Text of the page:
DOI:  https://doi.org/10.1016/j.arr.2020.101129
  4. J Physiol. 2020 Jul 31.
    Petrick HL, Brunetta HS, Pignanelli C, Nunes EA, van Loon LJC, Burr JF, Holloway GP.
      KEY POINTS: Ketone bodies are proposed to represent an alternative fuel source driving energy production, particularly during exercise. Biologically, the extent to which mitochondria utilize ketone bodies compared to other substrates remains unknown. We demonstrate in vitro that maximal mitochondrial respiration supported by ketone bodies is low when compared to carbohydrate-derived substrates in the left ventricle and red gastrocnemius muscle from rodents, and in human skeletal muscle. When considering intramuscular concentrations of ketone bodies and the presence of other carbohydrate and lipid substrates, biological rates of mitochondrial respiration supported by ketone bodies are predicted to be minimal. At the mitochondrial level, it is therefore unlikely that ketone bodies are an important source for energy production in cardiac and skeletal muscle, particularly when other substrates are readily available.ABSTRACT: Ketone bodies (KB) have recently gained popularity as an alternative fuel source to support mitochondrial oxidative phosphorylation and enhance exercise performance. However, given the low activity of ketolytic enzymes and potential inhibition from carbohydrate oxidation, it remains unknown if KBs can contribute to energy production. We therefore determined the ability of KBs (sodium DL-β-hydroxybutyrate, β-HB; lithium acetoacetate, AcAc) to stimulate in vitro mitochondrial respiration in the left ventricle (LV) and red gastrocnemius (RG) of rats, and in human vastus lateralis. Compared to pyruvate, the ability of KBs to maximally drive respiration was low in isolated mitochondria and permeabilized fibres (PmFb) from the LV (∼30-35% of pyruvate), RG (∼10-30%), and human vastus lateralis (∼2-10%). In PmFb, the concentration of KBs required to half-maximally drive respiration (LV: 889 μm β-HB, 801 μm AcAc; RG: 782 μm β-HB, 267 μm AcAc) were greater than KB content representative of the muscle microenvironment (∼100 μm). This would predict low rates (∼1-4% of pyruvate) of biological KB-supported respiration in the LV (8-14 pmol·sec-1 ·mg-1 ) and RG (3-6 pmol·sec-1 ·mg-1 ) at rest and following exercise. Moreover, KBs did not increase respiration in the presence of saturating pyruvate, submaximal pyruvate (100 μm) reduced the ability of physiological β-HB to drive respiration, and addition of other intracellular substrates (succinate, palmitoylcarnitine) decreased maximal KB-supported respiration. As a result, product inhibition likely limits KB oxidation. Altogether, the ability of KBs to drive mitochondrial respiration is minimal and they are likely outcompeted by other substrates, compromising their use as an important energy source. This article is protected by copyright. All rights reserved.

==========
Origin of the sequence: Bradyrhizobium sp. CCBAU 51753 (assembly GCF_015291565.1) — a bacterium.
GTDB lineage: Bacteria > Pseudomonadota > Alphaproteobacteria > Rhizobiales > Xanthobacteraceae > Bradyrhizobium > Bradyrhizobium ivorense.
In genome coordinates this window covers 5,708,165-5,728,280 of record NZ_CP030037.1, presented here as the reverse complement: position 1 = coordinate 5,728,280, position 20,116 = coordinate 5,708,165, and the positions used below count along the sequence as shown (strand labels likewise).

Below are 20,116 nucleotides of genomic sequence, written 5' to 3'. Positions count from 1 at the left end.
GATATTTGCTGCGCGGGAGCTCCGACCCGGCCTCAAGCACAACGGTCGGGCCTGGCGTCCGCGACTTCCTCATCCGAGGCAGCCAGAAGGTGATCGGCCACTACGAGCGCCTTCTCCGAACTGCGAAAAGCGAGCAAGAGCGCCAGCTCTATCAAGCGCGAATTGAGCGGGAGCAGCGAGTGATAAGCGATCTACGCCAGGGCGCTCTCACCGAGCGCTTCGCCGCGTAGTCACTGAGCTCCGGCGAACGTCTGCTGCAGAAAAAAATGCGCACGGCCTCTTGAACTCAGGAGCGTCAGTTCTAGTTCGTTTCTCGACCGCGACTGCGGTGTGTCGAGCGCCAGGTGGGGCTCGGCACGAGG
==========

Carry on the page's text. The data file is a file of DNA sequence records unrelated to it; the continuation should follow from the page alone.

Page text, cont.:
Keywords:  bioenergetics; ketone bodies; metabolism; mitochondria
    DOI:  https://doi.org/10.1113/JP280032
  5. Nature. 2020 Jul 29.
    Hernansanz-Agustín P, Choya-Foces C, Carregal-Romero S, Ramos E, Oliva T, Villa-Piña T, Moreno L, Izquierdo-Álvarez A, Cabrera-García JD, Cortés A, Lechuga-Vieco AV, Jadiya P, Navarro E, Parada E, Palomino-Antolín A, Tello D, Acín-Pérez R, Rodríguez-Aguilera JC, Navas P, Cogolludo Á, López-Montero I, Martínez-Del-Pozo Á, Egea J, López MG, Elrod JW, Ruíz-Cabello J, Bogdanova A, Enríquez JA, Martínez-Ruiz A.
      All metazoans depend on the consumption of O2 by the mitochondrial oxidative phosphorylation system (OXPHOS) to produce energy. In addition, the OXPHOS uses O2 to produce reactive oxygen species that can drive cell adaptations1-4, a phenomenon that occurs in hypoxia4-8 and whose precise mechanism remains unknown. Ca2+ is the best known ion that acts as a second messenger9, yet the role ascribed to Na+ is to serve as a mere mediator of membrane potential10. Here we show that Na+ acts as a second messenger that regulates OXPHOS function and the production of reactive oxygen species by modulating the fluidity of the inner mitochondrial membrane. A conformational shift in mitochondrial complex I during acute hypoxia11 drives acidification of the matrix and the release of free Ca2+ from calcium phosphate (CaP) precipitates. The concomitant activation of the mitochondrial Na+/Ca2+ exchanger promotes the import of Na+ into the matrix. Na+ interacts with phospholipids, reducing inner mitochondrial membrane fluidity and the mobility of free ubiquinone between complex II and complex III, but not inside supercomplexes. As a consequence, superoxide is produced at complex III. The inhibition of Na+ import through the Na+/Ca2+ exchanger is sufficient to block this pathway, preventing adaptation to hypoxia. These results reveal that Na+ controls OXPHOS function and redox signalling through an unexpected interaction with phospholipids, with profound consequences for cellular metabolism.
    DOI:  https://doi.org/10.1038/s41586-020-2551-y